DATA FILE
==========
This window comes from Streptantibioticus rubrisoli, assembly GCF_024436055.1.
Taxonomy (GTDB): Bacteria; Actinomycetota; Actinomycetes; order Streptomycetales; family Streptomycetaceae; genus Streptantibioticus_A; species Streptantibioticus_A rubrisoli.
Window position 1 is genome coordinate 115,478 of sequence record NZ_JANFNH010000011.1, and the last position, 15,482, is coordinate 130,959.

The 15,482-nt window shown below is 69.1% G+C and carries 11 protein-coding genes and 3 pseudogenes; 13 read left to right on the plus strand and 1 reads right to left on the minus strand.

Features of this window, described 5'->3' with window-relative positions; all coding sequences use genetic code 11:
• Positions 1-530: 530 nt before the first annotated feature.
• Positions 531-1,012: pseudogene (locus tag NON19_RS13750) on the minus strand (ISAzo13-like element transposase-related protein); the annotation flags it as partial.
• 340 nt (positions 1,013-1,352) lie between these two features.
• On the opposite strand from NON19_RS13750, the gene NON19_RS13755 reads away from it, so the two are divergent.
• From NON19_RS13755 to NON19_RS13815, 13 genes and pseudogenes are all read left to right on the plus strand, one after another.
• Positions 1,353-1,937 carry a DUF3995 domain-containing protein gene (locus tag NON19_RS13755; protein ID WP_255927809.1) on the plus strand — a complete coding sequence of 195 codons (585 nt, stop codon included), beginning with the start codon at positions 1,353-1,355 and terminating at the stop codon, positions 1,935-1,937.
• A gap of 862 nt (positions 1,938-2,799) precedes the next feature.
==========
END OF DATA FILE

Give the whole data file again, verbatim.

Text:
This window comes from Streptantibioticus rubrisoli, assembly GCF_024436055.1.
Taxonomy (GTDB): Bacteria; Actinomycetota; Actinomycetes; order Streptomycetales; family Streptomycetaceae; genus Streptantibioticus_A; species Streptantibioticus_A rubrisoli.
Window position 1 is genome coordinate 115,478 of sequence record NZ_JANFNH010000011.1, and the last position, 15,482, is coordinate 130,959.

The 15,482-nt window shown below is 69.1% G+C and carries 11 protein-coding genes and 3 pseudogenes; 13 read left to right on the plus strand and 1 reads right to left on the minus strand.

Features of this window, described 5'->3' with window-relative positions; all coding sequences use genetic code 11:
• Positions 1-530: 530 nt before the first annotated feature.
• Positions 531-1,012: pseudogene (locus tag NON19_RS13750) on the minus strand (ISAzo13-like element transposase-related protein); the annotation flags it as partial.
• 340 nt (positions 1,013-1,352) lie between these two features.
• On the opposite strand from NON19_RS13750, the gene NON19_RS13755 reads away from it, so the two are divergent.
• From NON19_RS13755 to NON19_RS13815, 13 genes and pseudogenes are all read left to right on the plus strand, one after another.
• Positions 1,353-1,937 carry a DUF3995 domain-containing protein gene (locus tag NON19_RS13755; protein ID WP_255927809.1) on the plus strand — a complete coding sequence of 195 codons (585 nt, stop codon included), beginning with the start codon at positions 1,353-1,355 and terminating at the stop codon, positions 1,935-1,937.
• A gap of 862 nt (positions 1,938-2,799) precedes the next feature.